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"Babbit" by Sinclair Lewis

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softwareNerd
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By SN from Software Nerd,cross-posted by MetaBlog

 

For my fiction "reading", I recently listened to "Babbitt", by Sinclair Lewis. I've wanted to read one of the better "naturalist" authors, and this was a good recording.

 

The protagonist, Mr. Babbitt is a middle-aged, middle-class real-estate broker, who votes Republican, goes to church, and is the member of the right club; but, he is not very zealous about any of these aspects of his life. He is even open to alternatives in morality and politics, and he explores some of them. Babbitt is not a caricature we would reject as ridiculous. He is a realistic portrayal of a man who has chosen values which are about average for his background.

 

Sinclair Lewis does not sympathize with Babbit's values. There are parts of the book that are satirical in highlighting Babbitt's hypocrisy. Nevertheless, Lewis appears sympathetic to Babbit the man; the man who is not quite happy with his choices, and is trying to be open to alternatives.

 

Lewis's book is naturalism at its best. The actors introspect, and make choices, and direct their lives... and yet, the summarizing message is that this is extremely difficult, and perhaps essentially futile. We do not see someone being absolutely carried along with the trend; but, we surely do not see any heroic battles either. The actors are not born with some inherent flaw that they cannot will away; yet, we find them constrained by their own values and choices, unable to radically change the choices they have made.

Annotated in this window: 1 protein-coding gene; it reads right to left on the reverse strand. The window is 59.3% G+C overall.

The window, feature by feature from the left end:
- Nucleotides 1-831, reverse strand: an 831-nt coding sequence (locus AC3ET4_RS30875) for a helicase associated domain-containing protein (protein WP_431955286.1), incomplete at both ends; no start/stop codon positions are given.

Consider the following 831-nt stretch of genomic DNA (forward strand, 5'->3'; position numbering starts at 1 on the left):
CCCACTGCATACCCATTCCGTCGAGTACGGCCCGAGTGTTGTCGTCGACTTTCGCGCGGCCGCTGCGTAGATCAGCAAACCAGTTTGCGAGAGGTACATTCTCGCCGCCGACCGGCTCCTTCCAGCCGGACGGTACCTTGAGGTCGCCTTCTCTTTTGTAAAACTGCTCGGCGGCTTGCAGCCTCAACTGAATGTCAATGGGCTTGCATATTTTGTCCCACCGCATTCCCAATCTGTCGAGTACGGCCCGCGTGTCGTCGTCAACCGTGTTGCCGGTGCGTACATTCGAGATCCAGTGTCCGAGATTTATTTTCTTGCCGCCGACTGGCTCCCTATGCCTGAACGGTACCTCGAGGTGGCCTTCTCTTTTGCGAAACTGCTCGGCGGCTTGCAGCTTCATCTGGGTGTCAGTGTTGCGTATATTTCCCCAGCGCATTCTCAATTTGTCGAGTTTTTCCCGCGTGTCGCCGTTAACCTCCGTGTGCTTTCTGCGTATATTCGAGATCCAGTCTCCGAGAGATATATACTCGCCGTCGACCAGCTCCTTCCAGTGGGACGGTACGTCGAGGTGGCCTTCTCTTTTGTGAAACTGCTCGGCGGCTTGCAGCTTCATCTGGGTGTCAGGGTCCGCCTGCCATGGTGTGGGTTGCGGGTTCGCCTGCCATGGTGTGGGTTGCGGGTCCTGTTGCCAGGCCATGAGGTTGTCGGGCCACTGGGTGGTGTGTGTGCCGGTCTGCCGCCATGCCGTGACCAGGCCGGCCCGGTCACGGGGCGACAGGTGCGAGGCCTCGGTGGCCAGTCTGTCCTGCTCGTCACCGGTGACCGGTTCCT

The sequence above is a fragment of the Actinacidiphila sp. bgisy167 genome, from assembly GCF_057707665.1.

While I cannot recommend this as inspiring fiction, I think it is definitely worth reading a few such books. I think this type of naturalism has didactic (and "cautionary tale") value. While the naturalism will leave the reader uninspired, the plot carries one along as if one were watching a real reality show.

 

Personally, I will probably read more Sinclair Lewis, but primarily as part of my interest in that period of American history from the 1880s to WW-II.

Edited by softwareNerd
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  • 5 years later...

Thank you

Brilliant review sir. This book was pushed way up my book list after reading it. What are other "such books" with a didactic value ?

Thanks. When I wrote it, I don't think I had specific books in mind, but just meant naturalistic fiction as a genre. I haven't read any more Lewis since then, and mostly do non-fiction, and that is mostly romantic.

But, I'll offer a fiction suggestion anyway. "Trustee From the Toolroom" by Nevil Shute. This is romanticism (in the Objectivist sense), but it is very different from typical larger-than-life hero. The story is interesting to follow, but its didactic value to an Objectivist is in showing another type of "hero" (simple? low-level? ordinary?). I don't want to give much away.

 

Another one I remembered is Shute's "A Town like Alice". It is written like two different books put together, and the second part is didactic about economics and about what drives economic production. But, of the two, someone who is already free-market oriented will may not learn so much as see some of his existing ideas made concrete.

 

Third on my list is a book that I don't classify as Romanticism though it has a typical good-vs-evil backbone. "The Deceivers" by John Masters. it's about a British police/military man trying to end the "thug" criminal gangs in his area of India. What makes it different is the author's exploration of the inner thoughts of the hero, flirting with the temptation of evil.

 

Are you on "Goodreads"? if you are, or if you join, send me a PM and we can friend each other there to share future reviews.

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